Wednesday, March 19, 2008

We Bombed, This Day Five Years Ago

The five years that have passed since we began bombing Baghdad have left precious little of the promises the administration made, and its lies to get permission to wreak the wretched violence against mostly civilians. It is hard to justify, although some deadenders are doing so.

This morning on CSpan's Washington Journal, the interview with Newsweek's Larry Kaplow in Baghdad included his remarks that today, many Iraqis express nostalgia over the peaceful days of Saddam's rule.

Elsewhere, the media that has been sobered by their own gullibility, that led them to quote all the White House lies. Here in North Texas, happily, our leading newspaper The Dallas Morning News has been running articles for the past three days on the present day in Iraq, and the picture they've painted isn't promising. Today, their editorial is somber.

While the U.S. troop surge has brought levels of violence and casualties down, life in Baghdad and other major cities is fraught with danger. Iraq remains among the most violent countries in the world, as underscored by the explosions that punctuated a Monday visit by Vice President Dick Cheney.

Millions of Iraqis have been displaced by the war. A massive population migration has split the country along sectarian lines. Families who fled may never be able to return to their homes.

So how do we assess the war's progress after five years? In Iraq on Monday, Mr. Cheney termed it "a difficult, challenging but nonetheless successful endeavor" and "well worth the effort."
Mr. Cheney has made wrong calls before on Iraq, and while we acknowledge progress on several fronts, it would be deceptive to label this war "successful."

We're glad Saddam Hussein and his murderous regime are gone. But the international trust and cooperation that the White House squandered to accomplish that goal will take years to rebuild.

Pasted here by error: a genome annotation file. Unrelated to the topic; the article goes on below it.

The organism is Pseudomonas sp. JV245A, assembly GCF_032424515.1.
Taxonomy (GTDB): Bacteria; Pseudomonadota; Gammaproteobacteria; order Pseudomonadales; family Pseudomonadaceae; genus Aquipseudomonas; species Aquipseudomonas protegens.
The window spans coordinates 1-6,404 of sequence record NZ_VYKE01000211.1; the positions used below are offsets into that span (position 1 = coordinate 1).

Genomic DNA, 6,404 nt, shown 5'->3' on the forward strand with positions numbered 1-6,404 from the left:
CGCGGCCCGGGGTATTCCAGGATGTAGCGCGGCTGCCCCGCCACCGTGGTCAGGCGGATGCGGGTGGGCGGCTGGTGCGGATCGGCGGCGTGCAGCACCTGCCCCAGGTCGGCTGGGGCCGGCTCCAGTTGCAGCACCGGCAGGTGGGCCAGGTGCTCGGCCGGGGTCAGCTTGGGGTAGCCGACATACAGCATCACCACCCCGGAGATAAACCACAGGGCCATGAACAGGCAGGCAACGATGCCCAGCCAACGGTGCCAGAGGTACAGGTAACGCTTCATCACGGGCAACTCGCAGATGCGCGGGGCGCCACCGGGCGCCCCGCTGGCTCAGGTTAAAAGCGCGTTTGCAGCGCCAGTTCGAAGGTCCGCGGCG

Five years on, regrettably, we have our shock and awe. Shock that the Iraq invasion fell so woefully short of improving Iraqis' lives. Awe in the failure of the Bush administration to address mistakes sooner.

The media has gotten comfortable with calling lies "deceptive", anyway. That is about the only good result of the war that I can see.

The financial crisis that our beggaring of this country has caused has deep roots in the distrust our war has brought on us, as well. While the funds - that could have ended the 'Social Security crisis', loss of health care for deprived families, education, roads and infrastructure crumbling - are regrettable, along with the lives that were willfully thrown away, our regrets are deeper than that. This country was great once, and now it's shamed.

I am one of the country's wounded, who will try to correct the horrible wrongs, and who will bear the horrible costs.

307 days before the greatest cross to bear is gone.


Excellent article about exiting from Iraq, with 50 plans.

The first two;

Center for American Progress
Withdraw in 12 months, taking only essential, sensitive, and costly equipment. Leave behind 8,000 to 10,000 troops in Kurdistan for an additional year, Marines to protect the embassy in Baghdad, plus additional troops in Kuwait. "Diplomatic surge" with Iraq's neighbors to engineer a political solution.

Center for a New American Security
100,000 U.S. troops out by end of 2008, leaving behind a 60,000-strong transition force for five years to fight terrorists, train Iraqis, and prevent regional war and genocide. Focus on local security rather than propping up the central government. "If we go out on our own terms, we are more likely to leave something that is not going to totally unwind." —James Miller, senior vice president of cnas

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